One innovative method for providing important substances to cells is to manufacture those substances (from precursor molecules) at the cell surface by means of a nanofactory. Such a process would allow prescribed amounts of molecules to be synthesized at a pre-established time and avoid many of the issues involved in delivery by producing them at the site of the intended target.
As an example, researchers have synthesized and delivered the signal molecule autoinducer AI-2, to the surface of Escherichia coli cells using such a nanofactory (see Figure 3).53 The first step in the assembly of the nanofactory is co-precipitation of nanoparticles of iron salts and the biopolymer chitosan, which serves as a molecular scaffold. The chitosan biopolymer has two roles: to provide the nanofactory with the means to bind to the cell surface and to provide a means of attachment of important enzymes to the nanofactory. The next step is covalent attachment of the enzymes (in this case, two E. coli AI-2 synthases) onto the chitosan scaffold. These enzymes have the ability to manufacture the AI-2 signaling molecule. In this manner, the nanofactory is able to manufacture the needed molecule directly at the cell surface.
One of the more intriguing possibilities offered by nanotechnology as applied to the CNS is that of re-engineering brain and spine tissue. Nanoparticles offer the capability, at least in theory, of delivering materials needed for regeneration of diseased or injured tissue and directing subsequent repair (i.e. so-called ‘neuro-engineering’). An example of such a process is described below.
Nerve Regrowth via Conduits
Traumatic peripheral nerve injuries are commonly treated in neurosurgical practice. The rate at which peripheral nerves spontaneously repair is very slow and can be accompanied by a number of poor results such as impaired nerve conduction and formation of aberrant conduction pathways. Surgical repair is also often difficult; in cases of severe nerve transection, the two nerve stumps may be widely separated and in those instances a nerve graft (usually using autologous nerve) is needed. Conduits composed of nanomaterials offer a potential alternative means for nerve repair. One such conduit is composed of chitosan, a polysaccharide similar in nature to glycosaminoglycans, which renders the graft biodegradable (see Figure 4).54 The relatively good mechanical strength of the chitosan is buttressed by the addition of gold nanoparticles. To enhance the reparative process, the conduits are seeded with neuronal stem cells; furthermore, the inner surface of the conduit is grooved to promote alignment of growth of the stem cells along the long axis of the graft. Compared with conduits that are not prepared with neuronal stem cells, those seeded with neuronal stem cells were shown to produce a greater number of regenerated axons and a greater area of regeneration.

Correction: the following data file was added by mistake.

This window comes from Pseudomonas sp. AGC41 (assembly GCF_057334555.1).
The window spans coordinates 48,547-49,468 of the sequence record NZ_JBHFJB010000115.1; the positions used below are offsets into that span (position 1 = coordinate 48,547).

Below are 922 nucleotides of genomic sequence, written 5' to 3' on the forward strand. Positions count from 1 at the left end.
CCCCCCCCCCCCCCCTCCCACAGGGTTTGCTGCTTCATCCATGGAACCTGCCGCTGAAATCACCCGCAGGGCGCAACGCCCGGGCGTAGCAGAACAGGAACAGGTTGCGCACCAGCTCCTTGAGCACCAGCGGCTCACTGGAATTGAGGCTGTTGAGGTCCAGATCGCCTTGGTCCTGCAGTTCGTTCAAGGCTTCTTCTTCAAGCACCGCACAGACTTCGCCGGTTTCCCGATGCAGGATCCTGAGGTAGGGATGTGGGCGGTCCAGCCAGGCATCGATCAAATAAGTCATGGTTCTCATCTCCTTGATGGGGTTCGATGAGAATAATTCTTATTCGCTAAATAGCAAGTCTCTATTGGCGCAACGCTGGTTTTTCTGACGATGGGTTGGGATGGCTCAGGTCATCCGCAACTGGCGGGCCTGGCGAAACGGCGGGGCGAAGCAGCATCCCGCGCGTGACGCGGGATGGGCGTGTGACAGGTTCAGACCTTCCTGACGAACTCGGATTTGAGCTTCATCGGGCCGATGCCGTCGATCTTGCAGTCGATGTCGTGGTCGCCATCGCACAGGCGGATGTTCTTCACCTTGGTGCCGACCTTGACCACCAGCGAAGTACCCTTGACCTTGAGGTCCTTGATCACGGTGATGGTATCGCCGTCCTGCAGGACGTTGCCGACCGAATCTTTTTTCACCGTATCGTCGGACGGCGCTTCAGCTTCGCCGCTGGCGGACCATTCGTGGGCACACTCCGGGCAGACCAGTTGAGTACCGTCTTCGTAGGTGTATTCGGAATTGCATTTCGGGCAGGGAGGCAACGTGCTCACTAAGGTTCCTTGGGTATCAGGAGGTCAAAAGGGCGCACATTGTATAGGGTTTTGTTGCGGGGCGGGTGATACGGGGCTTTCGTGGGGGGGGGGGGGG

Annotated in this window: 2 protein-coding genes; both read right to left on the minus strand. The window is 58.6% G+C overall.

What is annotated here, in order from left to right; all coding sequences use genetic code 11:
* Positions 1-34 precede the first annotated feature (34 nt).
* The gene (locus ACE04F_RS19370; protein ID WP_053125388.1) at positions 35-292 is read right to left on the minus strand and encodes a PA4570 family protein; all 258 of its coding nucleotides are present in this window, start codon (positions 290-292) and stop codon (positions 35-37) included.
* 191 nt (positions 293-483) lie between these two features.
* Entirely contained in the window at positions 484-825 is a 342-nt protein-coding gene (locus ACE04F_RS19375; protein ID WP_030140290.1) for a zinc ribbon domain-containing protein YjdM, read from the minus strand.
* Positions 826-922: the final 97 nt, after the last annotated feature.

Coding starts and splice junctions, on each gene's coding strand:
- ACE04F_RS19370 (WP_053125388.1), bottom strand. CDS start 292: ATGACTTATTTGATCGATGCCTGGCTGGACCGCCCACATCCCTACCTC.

Ex Vivo Uses of Nanoscale Materials
Imaging of Biomarkers in Pathology Specimens
One use of nanoparticles that shows much promise is more accurate diagnosis of tumor tissue in pathology specimens. For instance, the use of QDs for multiplex imaging of various forms of cancer in histological samples is an area of active investigation. In particular, the multiplexing capability, i.e. the ability to depict the presence of multiple biomarkers (e.g. multiple types of tumor receptors in a specimen), offered by QDs is considered a potentially important advance over standard Immunohistochemical techniques because it may better depict the heterogeneous nature of a tumor specimen as reflected in the complex genetic, molecular, and structural changes that are present.36
Uses of Nanoparticles in Cell Culture and Model Neuronal Circuits
One of the more interesting features of carbon nanotubes is that they can detect neuronal activity and also emit electrical stimulation. Hence, they have the possibility of serving as interfaces with neurons. As one example of their use, researchers have used such nanoparticles as a means to enhance and direct the growth and morphology of neurons after CNS injury.13 By chemically modifying the surface of the nanotubes, the nanotubes can serve to promote neuronal regrowth. Furthermore, such nanotubes can be incorporated into neuronal cell cultures; after establishment of neuron-carbon nanotube electrical coupling, and through chemical or pharmacologic modulation, these nanoparticles may provide a means to better understand the complexities of neuronal circuits (see Figure 5).
As this article has indicated, many applications of nanomaterials for use in the CNS have already been developed in cell culture and small animals systems. The spectrum of possible applications for use in the CNS is wide and includes new forms of diagnosis and therapy, potential uses for tissue regeneration, and novel methods for understanding the behavior of cells and neuronal circuits ex vivo. ■